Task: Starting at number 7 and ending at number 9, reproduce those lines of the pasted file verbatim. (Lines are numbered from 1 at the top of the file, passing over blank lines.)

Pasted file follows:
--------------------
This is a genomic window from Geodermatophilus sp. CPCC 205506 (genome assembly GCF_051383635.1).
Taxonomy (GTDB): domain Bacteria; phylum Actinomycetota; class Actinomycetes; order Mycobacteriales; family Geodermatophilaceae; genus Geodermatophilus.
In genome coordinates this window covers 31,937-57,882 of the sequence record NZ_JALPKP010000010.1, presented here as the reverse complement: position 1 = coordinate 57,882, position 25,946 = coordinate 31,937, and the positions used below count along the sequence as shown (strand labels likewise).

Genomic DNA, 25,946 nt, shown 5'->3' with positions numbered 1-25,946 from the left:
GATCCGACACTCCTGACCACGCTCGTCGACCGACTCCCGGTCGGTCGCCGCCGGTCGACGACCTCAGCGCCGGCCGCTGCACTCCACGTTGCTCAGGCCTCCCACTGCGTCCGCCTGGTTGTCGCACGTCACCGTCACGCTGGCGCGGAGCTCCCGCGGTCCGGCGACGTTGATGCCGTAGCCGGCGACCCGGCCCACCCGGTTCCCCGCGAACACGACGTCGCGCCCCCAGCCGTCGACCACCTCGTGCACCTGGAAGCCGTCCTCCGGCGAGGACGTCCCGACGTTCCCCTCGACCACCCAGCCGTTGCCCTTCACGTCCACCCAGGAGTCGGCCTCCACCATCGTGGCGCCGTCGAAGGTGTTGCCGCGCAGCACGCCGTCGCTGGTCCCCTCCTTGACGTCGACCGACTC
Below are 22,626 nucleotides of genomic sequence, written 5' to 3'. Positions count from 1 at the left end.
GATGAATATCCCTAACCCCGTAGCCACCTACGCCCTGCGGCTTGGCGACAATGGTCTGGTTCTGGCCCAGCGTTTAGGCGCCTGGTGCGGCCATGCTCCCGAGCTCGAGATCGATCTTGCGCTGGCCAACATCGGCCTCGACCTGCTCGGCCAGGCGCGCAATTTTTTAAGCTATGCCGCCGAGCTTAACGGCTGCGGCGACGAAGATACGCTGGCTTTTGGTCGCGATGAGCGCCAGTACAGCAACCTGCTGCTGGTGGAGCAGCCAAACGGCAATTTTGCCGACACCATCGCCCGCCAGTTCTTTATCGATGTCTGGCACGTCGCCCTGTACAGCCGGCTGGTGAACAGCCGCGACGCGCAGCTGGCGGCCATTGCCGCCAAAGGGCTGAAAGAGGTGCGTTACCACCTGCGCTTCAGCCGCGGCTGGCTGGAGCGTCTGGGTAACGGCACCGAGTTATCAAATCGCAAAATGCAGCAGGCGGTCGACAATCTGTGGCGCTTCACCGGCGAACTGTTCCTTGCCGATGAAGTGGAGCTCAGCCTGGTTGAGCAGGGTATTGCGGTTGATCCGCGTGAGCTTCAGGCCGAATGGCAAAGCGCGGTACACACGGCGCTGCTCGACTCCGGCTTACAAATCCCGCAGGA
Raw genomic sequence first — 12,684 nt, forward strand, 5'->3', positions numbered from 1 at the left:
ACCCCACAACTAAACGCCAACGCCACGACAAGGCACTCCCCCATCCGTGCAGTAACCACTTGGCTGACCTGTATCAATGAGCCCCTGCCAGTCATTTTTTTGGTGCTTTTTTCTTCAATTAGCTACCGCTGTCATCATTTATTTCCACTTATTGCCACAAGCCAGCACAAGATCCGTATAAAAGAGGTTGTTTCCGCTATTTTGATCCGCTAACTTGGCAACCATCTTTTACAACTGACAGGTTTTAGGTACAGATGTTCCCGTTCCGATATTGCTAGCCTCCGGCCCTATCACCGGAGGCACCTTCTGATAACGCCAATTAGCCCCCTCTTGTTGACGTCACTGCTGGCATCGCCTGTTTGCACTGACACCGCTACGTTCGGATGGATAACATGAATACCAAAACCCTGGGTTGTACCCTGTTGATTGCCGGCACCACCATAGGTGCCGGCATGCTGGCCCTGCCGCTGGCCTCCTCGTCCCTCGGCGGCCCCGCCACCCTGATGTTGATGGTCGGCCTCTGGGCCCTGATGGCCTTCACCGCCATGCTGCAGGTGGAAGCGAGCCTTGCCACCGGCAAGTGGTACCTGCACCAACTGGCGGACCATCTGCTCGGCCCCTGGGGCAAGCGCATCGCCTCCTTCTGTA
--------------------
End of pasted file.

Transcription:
GATGAATATCCCTAACCCCGTAGCCACCTACGCCCTGCGGCTTGGCGACAATGGTCTGGTTCTGGCCCAGCGTTTAGGCGCCTGGTGCGGCCATGCTCCCGAGCTCGAGATCGATCTTGCGCTGGCCAACATCGGCCTCGACCTGCTCGGCCAGGCGCGCAATTTTTTAAGCTATGCCGCCGAGCTTAACGGCTGCGGCGACGAAGATACGCTGGCTTTTGGTCGCGATGAGCGCCAGTACAGCAACCTGCTGCTGGTGGAGCAGCCAAACGGCAATTTTGCCGACACCATCGCCCGCCAGTTCTTTATCGATGTCTGGCACGTCGCCCTGTACAGCCGGCTGGTGAACAGCCGCGACGCGCAGCTGGCGGCCATTGCCGCCAAAGGGCTGAAAGAGGTGCGTTACCACCTGCGCTTCAGCCGCGGCTGGCTGGAGCGTCTGGGTAACGGCACCGAGTTATCAAATCGCAAAATGCAGCAGGCGGTCGACAATCTGTGGCGCTTCACCGGCGAACTGTTCCTTGCCGATGAAGTGGAGCTCAGCCTGGTTGAGCAGGGTATTGCGGTTGATCCGCGTGAGCTTCAGGCCGAATGGCAAAGCGCGGTACACACGGCGCTGCTCGACTCCGGCTTACAAATCCCGCAGGA
Raw genomic sequence first — 12,684 nt, forward strand, 5'->3', positions numbered from 1 at the left:
ACCCCACAACTAAACGCCAACGCCACGACAAGGCACTCCCCCATCCGTGCAGTAACCACTTGGCTGACCTGTATCAATGAGCCCCTGCCAGTCATTTTTTTGGTGCTTTTTTCTTCAATTAGCTACCGCTGTCATCATTTATTTCCACTTATTGCCACAAGCCAGCACAAGATCCGTATAAAAGAGGTTGTTTCCGCTATTTTGATCCGCTAACTTGGCAACCATCTTTTACAACTGACAGGTTTTAGGTACAGATGTTCCCGTTCCGATATTGCTAGCCTCCGGCCCTATCACCGGAGGCACCTTCTGATAACGCCAATTAGCCCCCTCTTGTTGACGTCACTGCTGGCATCGCCTGTTTGCACTGACACCGCTACGTTCGGATGGATAACATGAATACCAAAACCCTGGGTTGTACCCTGTTGATTGCCGGCACCACCATAGGTGCCGGCATGCTGGCCCTGCCGCTGGCCTCCTCGTCCCTCGGCGGCCCCGCCACCCTGATGTTGATGGTCGGCCTCTGGGCCCTGATGGCCTTCACCGCCATGCTGCAGGTGGAAGCGAGCCTTGCCACCGGCAAGTGGTACCTGCACCAACTGGCGGACCATCTGCTCGGCCCCTGGGGCAAGCGCATCGCCTCCTTCTGTA